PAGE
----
The MyBroadband website accompanying the Government Broadband and Availability Report 2013 is reviewed yesterday on Technology Spectator in an article MyBroadband gets an 'F' for Fail. The report and the website should provide powerful tools in our quest to learn more about the true state of broadband in Australia but the are too many questions left unanswered. Add to this problems in the data collection and analysis methodology (the algorithms used are not published) and the result is less than helpful. The greatest concern is the way the availability and quality are portrayed on the website and it is quite remarkable, but HFC in your area is a sure winner and will attract an 'A' even if you have FTTP running past your residence - which appears to get a 'C' grade only. I've asked for clarification from the Minister for Communications Malcolm Turnbull and there is a strong possibility he will respond on Monday.
Read the article here
The Minister for Communications Malcolm Turnbull provided one of the missing pieces of information in the NBN debate this month with the release of the complete Broadband Availability and Quality Report 2013 and the launch of the Department of Communications MyBroadband website.
The MyBroadband overview states “to assist with the prioritisation of under-served areas, the Government asked the Department of Communications to undertake an analysis of broadband availability and quality in all areas of Australia.”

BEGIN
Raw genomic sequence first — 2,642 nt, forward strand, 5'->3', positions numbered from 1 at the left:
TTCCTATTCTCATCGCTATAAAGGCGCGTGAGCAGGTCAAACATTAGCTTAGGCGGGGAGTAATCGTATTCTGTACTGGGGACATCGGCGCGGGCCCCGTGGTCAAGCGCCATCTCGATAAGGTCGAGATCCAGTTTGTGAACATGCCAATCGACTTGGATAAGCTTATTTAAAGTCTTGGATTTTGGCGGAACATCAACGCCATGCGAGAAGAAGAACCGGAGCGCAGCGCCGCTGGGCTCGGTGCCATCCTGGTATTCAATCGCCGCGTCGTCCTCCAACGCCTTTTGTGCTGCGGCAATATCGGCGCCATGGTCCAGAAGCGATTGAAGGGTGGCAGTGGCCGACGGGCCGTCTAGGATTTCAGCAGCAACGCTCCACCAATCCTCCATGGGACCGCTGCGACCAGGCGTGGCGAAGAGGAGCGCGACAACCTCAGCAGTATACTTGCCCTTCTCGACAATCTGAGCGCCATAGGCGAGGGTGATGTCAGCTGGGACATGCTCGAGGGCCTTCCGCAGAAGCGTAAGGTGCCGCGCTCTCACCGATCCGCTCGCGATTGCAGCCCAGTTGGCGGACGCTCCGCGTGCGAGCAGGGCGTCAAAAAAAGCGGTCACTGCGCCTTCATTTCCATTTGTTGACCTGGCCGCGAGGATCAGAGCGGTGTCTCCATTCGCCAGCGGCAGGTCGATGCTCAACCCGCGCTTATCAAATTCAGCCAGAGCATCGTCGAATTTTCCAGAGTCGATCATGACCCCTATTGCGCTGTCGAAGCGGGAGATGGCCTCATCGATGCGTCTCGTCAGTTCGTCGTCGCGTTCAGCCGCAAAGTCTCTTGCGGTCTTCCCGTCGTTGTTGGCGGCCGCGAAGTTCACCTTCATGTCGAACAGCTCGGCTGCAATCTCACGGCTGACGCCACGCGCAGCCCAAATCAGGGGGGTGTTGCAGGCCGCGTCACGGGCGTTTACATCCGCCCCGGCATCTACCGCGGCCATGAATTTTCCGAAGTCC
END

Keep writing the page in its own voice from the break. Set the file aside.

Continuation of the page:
It’s a lofty goal and one for which the government should be applauded because the lack of information about the true state of broadband in Australia has hampered the NBN debate.
Unfortunately, the MyBroadband website raises more questions than answers.
The first hint that something is wrong comes when you read answers to the frequently asked questions.
The data used in the analysis is described as “a snapshot of broadband as at December 2013” and includes:
- Network coverage data from several different telecommunications carriers (current as of September, October and December 2013)
- Data from the Telstra Wholesale website
- Over 20,000 real world observations on ADSL usage and the factors that affect ADSL usage
- Locations and numbers of premises for each distribution area
What this means is the data used was provided by “several different telecommunications carriers”, the Telstra Wholesale website and therefore does not provide a comprehensive picture of broadband in Australia.
If the ABS data was used the government would have found that as of June 30, 2013 about 4.8 million of the 12.4 million internet subscribers in Australia were Digital Subscriber Line (DSL) subscribers.
The MyBroadband website included “over 20,000 real world observations on ADSL usage”. Whoopee! That means the government utilised observations on less than 0.5 per cent of DSL subscribers in the data set.